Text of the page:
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The Vekuhane Or Basubiya

For years the Chobe District has gained international prominence as a premier tourist destination based on the splendour of its environment.

While the region’s flora and fauna has been and will remain the primary magnet that draws visitors, there is undoubtedly untapped potential in marketing the areas cultural, as well as natural, heritage.

With so much attention focussed on its wildlife and wilderness the fact that the Chobe District boasts a rich and diverse cultural heritage rooted in a unique history is often overlooked.

Yet, local as well as global tourist industry experience provides clear evidence of the value add that can be gained in terms of local job creation and revenue generation through diversification away from the traditional wildlife safari to also incorporate genuine community participation in terms of arts, crafts and other forms of engagement. 

Tangible aspects of local culture are deeply rooted in the region’s diverse history, from its early settlement to its 19th century status as the southern gateway into Central Africa to its subsequent strategic location as a transit centre and at times war zone for a generation of refugees and freedom fighters.

Let us begin our own exploration of the Chobe’s past by starting with an examination of the District’s largest ethnic community, the Vekuhane [Veekuhane], who are also known as the Basubiya. While the latter term is more commonly used amongst outsiders, the former is generally preferred within the community.

While the Chobe has the highest proportion of Vekuhane within Botswana, other historic branches of the community can be found in the Northwest District and Boteti region.

Linguists generally classify their language, Chikuhane, as belonging within the larger Ila-Tonga language cluster, which are widely spoken throughout the central Zambezi basin. Related languages thus include Tonga, Toka, Leya, Fwe, Twa, Shanjo, Totela, Ila and Lenje.

The earliest known written texts in the Chikuhane language appeared at the end of the 19th century with a grammar book (1896) and a textbook containing local folklore and songs (1899) both being produced the French Missionary Edouard Jacottet. An influential, but still unpublished indigenous grammar was produced by Daniel Matengu Shamukuni beginning in the 1960s.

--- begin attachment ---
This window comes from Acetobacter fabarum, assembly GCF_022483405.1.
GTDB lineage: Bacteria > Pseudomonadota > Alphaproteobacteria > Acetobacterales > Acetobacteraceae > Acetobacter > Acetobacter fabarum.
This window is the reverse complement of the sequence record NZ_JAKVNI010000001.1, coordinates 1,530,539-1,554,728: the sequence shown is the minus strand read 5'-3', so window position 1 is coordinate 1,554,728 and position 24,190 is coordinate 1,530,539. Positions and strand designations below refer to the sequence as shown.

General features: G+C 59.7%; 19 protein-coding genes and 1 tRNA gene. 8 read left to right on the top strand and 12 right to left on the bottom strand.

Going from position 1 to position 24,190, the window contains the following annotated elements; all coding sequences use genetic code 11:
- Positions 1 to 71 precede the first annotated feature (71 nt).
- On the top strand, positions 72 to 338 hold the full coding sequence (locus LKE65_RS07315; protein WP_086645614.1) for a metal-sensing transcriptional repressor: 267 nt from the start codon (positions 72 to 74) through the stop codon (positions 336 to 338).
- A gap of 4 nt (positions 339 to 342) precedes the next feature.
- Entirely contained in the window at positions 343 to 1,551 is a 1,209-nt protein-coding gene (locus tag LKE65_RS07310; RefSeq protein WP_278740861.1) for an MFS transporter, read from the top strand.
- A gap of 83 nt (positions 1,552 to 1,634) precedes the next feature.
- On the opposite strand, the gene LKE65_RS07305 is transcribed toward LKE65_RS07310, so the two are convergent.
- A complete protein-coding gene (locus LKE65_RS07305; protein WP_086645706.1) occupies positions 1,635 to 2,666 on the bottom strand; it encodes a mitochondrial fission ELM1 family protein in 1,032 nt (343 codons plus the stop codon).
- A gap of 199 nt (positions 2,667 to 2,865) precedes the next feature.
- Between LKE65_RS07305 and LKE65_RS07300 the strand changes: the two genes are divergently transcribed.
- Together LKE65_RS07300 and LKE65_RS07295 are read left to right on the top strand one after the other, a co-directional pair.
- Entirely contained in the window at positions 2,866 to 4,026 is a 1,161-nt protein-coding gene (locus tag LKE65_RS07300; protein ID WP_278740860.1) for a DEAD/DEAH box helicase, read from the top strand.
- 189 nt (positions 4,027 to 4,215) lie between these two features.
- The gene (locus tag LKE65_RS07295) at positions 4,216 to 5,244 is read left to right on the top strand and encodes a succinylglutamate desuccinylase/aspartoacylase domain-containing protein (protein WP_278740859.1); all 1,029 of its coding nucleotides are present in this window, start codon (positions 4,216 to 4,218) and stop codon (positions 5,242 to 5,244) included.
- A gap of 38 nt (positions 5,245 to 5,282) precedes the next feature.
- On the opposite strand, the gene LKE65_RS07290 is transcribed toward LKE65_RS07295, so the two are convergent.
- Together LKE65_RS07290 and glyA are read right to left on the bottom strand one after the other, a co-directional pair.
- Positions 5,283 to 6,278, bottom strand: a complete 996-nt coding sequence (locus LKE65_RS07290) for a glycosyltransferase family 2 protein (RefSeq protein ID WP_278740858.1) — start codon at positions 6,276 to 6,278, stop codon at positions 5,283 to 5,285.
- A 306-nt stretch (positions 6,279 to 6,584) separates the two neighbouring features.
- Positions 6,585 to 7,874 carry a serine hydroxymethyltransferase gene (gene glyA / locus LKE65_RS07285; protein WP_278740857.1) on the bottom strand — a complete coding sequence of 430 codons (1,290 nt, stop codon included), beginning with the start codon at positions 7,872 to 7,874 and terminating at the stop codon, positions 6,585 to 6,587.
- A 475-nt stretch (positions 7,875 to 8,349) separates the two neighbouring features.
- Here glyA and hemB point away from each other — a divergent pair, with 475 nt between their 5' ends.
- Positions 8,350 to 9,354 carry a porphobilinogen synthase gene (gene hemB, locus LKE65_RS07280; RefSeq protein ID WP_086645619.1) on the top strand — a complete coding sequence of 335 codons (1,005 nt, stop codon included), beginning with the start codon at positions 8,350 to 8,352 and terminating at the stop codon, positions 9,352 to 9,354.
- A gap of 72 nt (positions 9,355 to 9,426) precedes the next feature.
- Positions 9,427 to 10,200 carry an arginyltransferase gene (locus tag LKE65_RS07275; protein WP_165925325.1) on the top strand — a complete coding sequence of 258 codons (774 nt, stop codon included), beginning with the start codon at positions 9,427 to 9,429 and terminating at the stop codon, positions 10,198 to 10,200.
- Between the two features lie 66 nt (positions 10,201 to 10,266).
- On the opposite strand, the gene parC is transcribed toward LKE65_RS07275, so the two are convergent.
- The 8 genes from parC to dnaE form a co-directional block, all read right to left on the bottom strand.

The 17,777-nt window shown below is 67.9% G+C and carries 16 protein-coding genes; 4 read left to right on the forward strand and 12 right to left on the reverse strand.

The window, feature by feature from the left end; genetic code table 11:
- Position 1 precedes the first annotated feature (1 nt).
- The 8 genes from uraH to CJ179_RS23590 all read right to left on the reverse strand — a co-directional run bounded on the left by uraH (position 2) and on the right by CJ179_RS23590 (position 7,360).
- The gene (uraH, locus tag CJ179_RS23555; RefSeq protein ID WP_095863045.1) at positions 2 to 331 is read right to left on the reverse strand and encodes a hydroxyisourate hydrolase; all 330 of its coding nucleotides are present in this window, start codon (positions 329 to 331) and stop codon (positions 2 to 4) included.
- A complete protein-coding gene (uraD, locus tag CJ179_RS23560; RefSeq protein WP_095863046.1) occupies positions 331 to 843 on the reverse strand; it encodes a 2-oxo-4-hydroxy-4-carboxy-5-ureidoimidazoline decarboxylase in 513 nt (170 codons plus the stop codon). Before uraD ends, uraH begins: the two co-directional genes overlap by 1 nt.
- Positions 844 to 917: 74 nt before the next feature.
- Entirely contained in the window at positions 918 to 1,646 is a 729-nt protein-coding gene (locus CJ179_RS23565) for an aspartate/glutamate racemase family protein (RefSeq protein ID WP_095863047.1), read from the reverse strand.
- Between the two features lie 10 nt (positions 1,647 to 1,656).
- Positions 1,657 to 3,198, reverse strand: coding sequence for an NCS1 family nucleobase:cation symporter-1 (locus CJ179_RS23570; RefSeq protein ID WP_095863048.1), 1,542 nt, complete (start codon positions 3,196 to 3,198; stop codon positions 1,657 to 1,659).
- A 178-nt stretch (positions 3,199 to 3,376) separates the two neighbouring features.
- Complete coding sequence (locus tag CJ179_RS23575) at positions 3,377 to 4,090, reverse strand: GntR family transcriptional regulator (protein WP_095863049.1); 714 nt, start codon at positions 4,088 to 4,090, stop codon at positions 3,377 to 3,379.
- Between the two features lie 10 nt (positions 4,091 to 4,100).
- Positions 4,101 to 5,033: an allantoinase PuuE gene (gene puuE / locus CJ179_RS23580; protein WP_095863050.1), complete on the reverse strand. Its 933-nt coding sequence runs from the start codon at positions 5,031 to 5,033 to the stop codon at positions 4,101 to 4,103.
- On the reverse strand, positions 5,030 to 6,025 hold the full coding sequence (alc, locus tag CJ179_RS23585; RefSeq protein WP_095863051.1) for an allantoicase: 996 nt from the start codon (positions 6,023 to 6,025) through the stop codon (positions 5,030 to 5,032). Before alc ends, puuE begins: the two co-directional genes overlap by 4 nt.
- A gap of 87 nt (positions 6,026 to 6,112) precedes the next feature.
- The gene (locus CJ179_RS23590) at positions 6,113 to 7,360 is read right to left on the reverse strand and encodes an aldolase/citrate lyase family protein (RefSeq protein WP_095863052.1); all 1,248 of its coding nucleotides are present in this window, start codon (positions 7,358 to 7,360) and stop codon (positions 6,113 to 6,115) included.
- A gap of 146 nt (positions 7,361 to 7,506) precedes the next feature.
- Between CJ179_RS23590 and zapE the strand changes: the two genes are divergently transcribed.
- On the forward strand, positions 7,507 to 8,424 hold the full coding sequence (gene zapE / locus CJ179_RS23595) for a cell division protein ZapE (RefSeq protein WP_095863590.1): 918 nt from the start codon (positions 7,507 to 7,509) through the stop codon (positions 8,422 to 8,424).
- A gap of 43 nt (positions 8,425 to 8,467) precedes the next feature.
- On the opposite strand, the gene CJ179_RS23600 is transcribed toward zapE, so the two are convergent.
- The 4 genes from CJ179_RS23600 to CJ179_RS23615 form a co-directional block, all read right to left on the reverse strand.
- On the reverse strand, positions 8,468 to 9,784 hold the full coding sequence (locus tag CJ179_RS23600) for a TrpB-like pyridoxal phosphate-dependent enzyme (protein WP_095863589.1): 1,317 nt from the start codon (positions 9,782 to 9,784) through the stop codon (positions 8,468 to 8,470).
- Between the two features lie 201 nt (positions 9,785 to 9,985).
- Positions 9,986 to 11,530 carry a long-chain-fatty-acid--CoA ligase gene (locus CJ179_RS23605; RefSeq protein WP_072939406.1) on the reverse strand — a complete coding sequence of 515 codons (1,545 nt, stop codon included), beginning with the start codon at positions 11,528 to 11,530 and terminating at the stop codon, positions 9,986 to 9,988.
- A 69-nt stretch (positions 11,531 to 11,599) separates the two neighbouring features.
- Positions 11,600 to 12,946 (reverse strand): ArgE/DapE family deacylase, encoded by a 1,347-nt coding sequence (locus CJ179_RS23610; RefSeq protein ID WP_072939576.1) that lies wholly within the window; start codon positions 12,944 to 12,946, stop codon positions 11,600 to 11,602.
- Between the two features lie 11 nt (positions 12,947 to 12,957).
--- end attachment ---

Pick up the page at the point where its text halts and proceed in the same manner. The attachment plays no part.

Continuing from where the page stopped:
Since the mid-19th century Setswana and Silozi (Serotse) have also been adopted amongst the Vekuhane as additional regional lingua franca.

Prior to 1876, the Vekuhane were united as a relatively small but strategically important polity known as Itenge. The traditional rulers of Itenge were addressed as Munitenge, from “mwina-Itenge” meaning owners of Itenge.

According to Chikuhane traditions, in the past the borders of Itenge extended throughout the modern Chobe District and beyond, including adjacent areas of Namibia’s Eastern Caprivi.

While these claims are plausible, it is

also worth noting that available evidence also confirms that the Chobe has, nonetheless, also long been the home of other independent ethno-linguistic groups.

In 1970, the Vekuhane were reported to constitute some two thirds of the Chobe District’s population. Other prominent groups whose presence in the area can be traced back at least as far as the early 1800s include Bathoka, Balozi, Banabia (a northern branch of the Bakalanga), Batswana and Khoe (Basarwa).

The population of the Eastern Caprivi has also been historically heterogeneous. Although perhaps half of all Vekuhane currently reside in the Eastern Caprivi, another group known as the Mafwe currently outnumbers them. Vekuhane communities are also found in Western Zambia.

While archaeology confirms the existence of early Iron Age settlements along the Chobe by the third century, oral traditions suggest that the Vekuhane emerged as a separate group after settling in the area during by the 17th century. Other traditions trace the group’s origins to the 15th century, when it is said that Ila-Tonga clans were settled along the upper Zambezi from where they migrated southwards, initially to the now submerged Kafue flats.

Some traditions further claim that the founders of Itenge had fled turmoil within the Baluya or Baleya polity in western Zambia, which preceded the emergence of the Balozi kingdom. This is consistent with linguistic as well as oral evidence.

According to the late local historian Matengu Masule, the Chobe migration occurred during the time of Munitenge Ikuhane who was the son of Itenge; thus the names of the people and land respectively. Ikuhane and Itenge also serve as the Chikuhane names for the Chobe-Linyati river system.

Another common tradition holds that the Vekuhane once lived together with Hambukushu and Wayeyi at the Goha Hills some 50 kilometres south of the river. This was during the reign of Munitenge Shanjo, also known as Singongi, who according to existing genealogies lived at least three generations after Ikuhane.

Ikuhane is said to have been followed by Lilundu-Lituu who settled at Mabe. He in turn was succeeded by his sister Mwaale, who is the earliest known female ruler of the group. She settled in Goha hills at a place thereafter known to the Vekuhane as Ngulwa-Mwaale.

During Mwaale’s reign, the Vekuhane experienced at least two breakaways. One group, led by Cheete migrated across the Zambesi, settling in the region of Mosi-oa-thuna or Victoria Falls, which in Chikuhane is rather known as “Chimbwe-namutitima”. Thereafter, another faction led by Sikute settled nearby on the fall’s south bank.

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